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SEC and CFTC May Combine Efforts to Regulate Cryptocurrencies

Bitcoin ETFs are a hot topic with the US regulators. The Securities and Exchange Commission, in particular, has been expected to approve some of the applications for some time now, but it looks like they are trying to avoid it at all costs. Furthermore, most of the applications have been either denied or completely ignored without even the slightest hint of feedback. The applications are long overdue, and the applicants are starting to become restless.

However, the SEC had a ‘meeting’ with the other US regulator called the CFTC (Commodity Futures Trading Commission), it has been reported that the two regulators have shared their opinions about the matter and are ready to partner up to tackle cryptocurrencies.

Comments about the Industry

The ‘Crypto Mom’ (Hester Peirce) herself explained the SEC’s stance towards Bitcoin ETFs. She noted that they have been rather reluctant to sign off on the Bitcoin ETF applications they have been receiving. Although it is not the best type of feedback, it is still better than nothing. So now we know that the applications could be far away from approvals.

>> ICO Scams: FBI Seeks to Educate Investors with Red Flags for ICO Fraud

There is one contradiction about the announcements, however. Peirce noted that there are numerous markets that are not regulated by the SEC, but products are still being developed within them. She also noted that the Bitcoin ETF approach seemed a bit merit-based, which was dangerous. However, it is hard to connect the two statements together. If it is as dangerous as any other unregulated industry, then why are other industries still able to operate but cryptocurrencies are kept lagging behind? These are the questions that most Bitcoin ETF applicants are willing to find an answer for.

The CFTC Commissioner, Brian Quintenz, noted on top of Crypto Mom’s announcement that the CFTC has a pattern when dealing with such a predicament. For example, if there is a side that had an application with the CFTC, the regulator has a specified amount of time to reply with either “Yes, we agree, let’s do it,” or with “No, we disagree and here’s why.” If the CFTC fails to make any of these two answers, then the applicant will have the chance to self-certify, meaning that there will be no involvement from the side of the regulator.

Clashing Ideals

Although both of the institutions are trying to regulate crypto assets, they still have a division in the way they look at them. For example, the CFTC is responsible for Bitcoin and Ethereum directly, and the SEC is more in-tune with the ICO (Initial Coin Offering) market. These two are practically inseparable, that’s just basics of cryptocurrency, meaning that no matter what, if a full regulatory framework is introduced from both sides, a joint effort will be required at some point.

>> Cryptocurrency Bull Run: An Improving Economy Encourages Gains

Crypto Mom even mentioned the fact that she and Brian Quintenz are interested in combining their efforts in tackling this “confusing” market. Whether or not a joint effort is announced remains to be seen, but nothing can be certain. If there indeed is a partnership to come, then Bitcoin ETFs can have two options. Either be completely forgotten by the SEC or be more quickly adapted thanks to the CFTC’s ideals.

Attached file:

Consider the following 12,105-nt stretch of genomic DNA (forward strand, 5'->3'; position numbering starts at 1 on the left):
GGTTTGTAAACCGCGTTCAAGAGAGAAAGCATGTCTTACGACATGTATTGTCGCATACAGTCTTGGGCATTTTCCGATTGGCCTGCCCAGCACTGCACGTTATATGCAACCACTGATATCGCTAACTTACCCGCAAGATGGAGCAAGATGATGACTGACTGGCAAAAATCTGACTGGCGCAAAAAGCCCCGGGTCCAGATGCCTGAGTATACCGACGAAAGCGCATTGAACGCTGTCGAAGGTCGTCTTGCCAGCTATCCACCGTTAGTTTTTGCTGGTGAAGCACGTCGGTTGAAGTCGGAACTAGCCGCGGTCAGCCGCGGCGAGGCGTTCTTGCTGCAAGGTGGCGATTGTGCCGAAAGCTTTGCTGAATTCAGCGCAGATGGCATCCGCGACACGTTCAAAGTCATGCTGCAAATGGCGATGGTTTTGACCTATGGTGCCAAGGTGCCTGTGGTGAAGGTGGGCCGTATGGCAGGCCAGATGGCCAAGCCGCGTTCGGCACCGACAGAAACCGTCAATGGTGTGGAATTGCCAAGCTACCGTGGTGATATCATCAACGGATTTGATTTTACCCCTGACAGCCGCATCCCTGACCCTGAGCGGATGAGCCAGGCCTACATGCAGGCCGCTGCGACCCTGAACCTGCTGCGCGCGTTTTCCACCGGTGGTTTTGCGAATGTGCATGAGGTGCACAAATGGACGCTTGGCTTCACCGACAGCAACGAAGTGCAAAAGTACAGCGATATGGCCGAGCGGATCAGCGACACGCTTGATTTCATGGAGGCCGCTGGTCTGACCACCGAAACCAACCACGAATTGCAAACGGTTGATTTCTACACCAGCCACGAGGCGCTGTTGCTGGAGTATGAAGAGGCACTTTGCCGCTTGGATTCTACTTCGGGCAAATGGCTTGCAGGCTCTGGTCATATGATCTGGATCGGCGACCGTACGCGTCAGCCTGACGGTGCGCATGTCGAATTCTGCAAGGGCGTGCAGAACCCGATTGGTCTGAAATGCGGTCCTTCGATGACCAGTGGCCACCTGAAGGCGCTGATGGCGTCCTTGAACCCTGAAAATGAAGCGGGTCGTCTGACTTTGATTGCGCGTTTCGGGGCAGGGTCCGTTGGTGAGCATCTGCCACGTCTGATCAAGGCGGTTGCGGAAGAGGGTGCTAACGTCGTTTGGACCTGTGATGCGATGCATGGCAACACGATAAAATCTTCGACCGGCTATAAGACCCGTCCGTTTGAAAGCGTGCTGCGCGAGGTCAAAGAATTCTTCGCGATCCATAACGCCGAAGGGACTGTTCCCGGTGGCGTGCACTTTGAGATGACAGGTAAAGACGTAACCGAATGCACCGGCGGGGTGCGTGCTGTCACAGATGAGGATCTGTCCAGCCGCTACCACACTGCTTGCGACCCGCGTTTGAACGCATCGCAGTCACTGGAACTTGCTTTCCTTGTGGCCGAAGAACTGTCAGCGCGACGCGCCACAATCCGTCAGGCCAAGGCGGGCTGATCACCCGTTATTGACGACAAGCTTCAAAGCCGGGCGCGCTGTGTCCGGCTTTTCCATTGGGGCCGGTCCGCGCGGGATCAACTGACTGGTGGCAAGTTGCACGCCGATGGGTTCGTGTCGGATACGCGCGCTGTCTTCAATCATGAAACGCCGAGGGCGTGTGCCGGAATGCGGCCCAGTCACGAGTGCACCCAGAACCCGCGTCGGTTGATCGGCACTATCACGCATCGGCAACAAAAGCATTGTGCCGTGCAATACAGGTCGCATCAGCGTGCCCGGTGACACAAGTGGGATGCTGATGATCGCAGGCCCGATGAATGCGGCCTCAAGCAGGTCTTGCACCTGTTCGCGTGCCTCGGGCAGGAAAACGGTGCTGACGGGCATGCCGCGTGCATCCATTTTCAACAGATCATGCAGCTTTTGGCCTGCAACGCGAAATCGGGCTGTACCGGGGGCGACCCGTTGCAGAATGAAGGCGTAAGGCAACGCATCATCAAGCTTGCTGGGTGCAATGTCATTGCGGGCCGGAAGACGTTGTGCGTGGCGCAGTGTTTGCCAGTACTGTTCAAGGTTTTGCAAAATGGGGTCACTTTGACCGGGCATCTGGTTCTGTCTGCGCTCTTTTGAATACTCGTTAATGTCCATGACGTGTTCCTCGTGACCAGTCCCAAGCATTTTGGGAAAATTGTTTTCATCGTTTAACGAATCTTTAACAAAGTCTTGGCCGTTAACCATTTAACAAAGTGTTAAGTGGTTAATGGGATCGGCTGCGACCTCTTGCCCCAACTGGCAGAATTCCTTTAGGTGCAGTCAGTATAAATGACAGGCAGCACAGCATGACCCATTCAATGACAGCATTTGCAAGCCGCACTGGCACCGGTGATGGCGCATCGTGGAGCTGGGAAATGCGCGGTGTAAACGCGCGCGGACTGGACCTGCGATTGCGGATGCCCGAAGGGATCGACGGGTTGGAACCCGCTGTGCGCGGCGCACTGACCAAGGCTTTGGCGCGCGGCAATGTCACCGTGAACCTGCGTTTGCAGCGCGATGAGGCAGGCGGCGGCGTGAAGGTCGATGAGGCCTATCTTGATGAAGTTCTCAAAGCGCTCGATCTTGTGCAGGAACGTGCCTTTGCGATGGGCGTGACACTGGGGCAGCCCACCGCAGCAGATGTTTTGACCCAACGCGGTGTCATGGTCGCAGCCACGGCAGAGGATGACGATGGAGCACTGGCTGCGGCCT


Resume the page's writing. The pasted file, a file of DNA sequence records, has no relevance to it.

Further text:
Featured image: DepositPhotos © hello.artmagination.com

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US CFTC Court Case Could Affect Its Authority on Crypto – Crypto Currency News

The U.S. Commodity Futures Trading Commission (CFTC) has entered into a court case that could determine if it has the authority to regulate cryptocurrencies.

Reuters reported on Wednesday that the CFTC had sued Randall Crater’s tech company and the cryptocurrency My Big Coin in January.

Allegedly, Crater and his company “perpetrated a $6 million [USD] fraud on people who wanted to buy My Big Coin.”

CFTC Court Case

According to the article, Crater’s lawyers have said the CFTC does not have any authority on the cryptocurrency because it is not a commodity where future contracts are traded, which is what the commission focuses on regulating.

Gregory Kaufman, a lawyer at the Eversheds Sutherland law firm, has said that the final decision of the case “would have a chilling effect on the CFTC’s application of its powers in this area,” if the ruling was against the CFTC.

The decision could affect its ability to police cryptocurrency frauds, as the only cryptocurrency where future contracts are traded in the US is Bitcoin (BTC), according to Reuters.

Katherine Cooper, a lawyer for Crater, had this to say on the court case;

“Our argument boils down to the fact that because My Big Coin does not have future contracts or other derivatives trading on it, it is not a commodity.”

>>Ethereum(ETH), Bitcoin Cash, Litecoin(LTC) and Stellar(XLM) Added to Regulated Crypto Exchange itBit

Reuters raises the question over cryptocurrency frauds and what regulators could have jurisdiction over them.

Neal Kumar, a lawyer at the law firm Willkie Farr & Gallagher, has suggested that Crater may still lose the case, as the Commodity Exchange Act defines services as commodities when they could have future contracts in the future, not only if they have them right now.

Arguments of the case are set to be heard in Boston by US District Judge Rya Zobel on Thursday.

A total of eight cases relating to cryptocurrency have been announced by the CFTC,  so far.

The ability for commissions similar to the CFTC to regulate and police cryptocurrency still looks like it’s in murky waters. What do you think the ruling from this court case could be?

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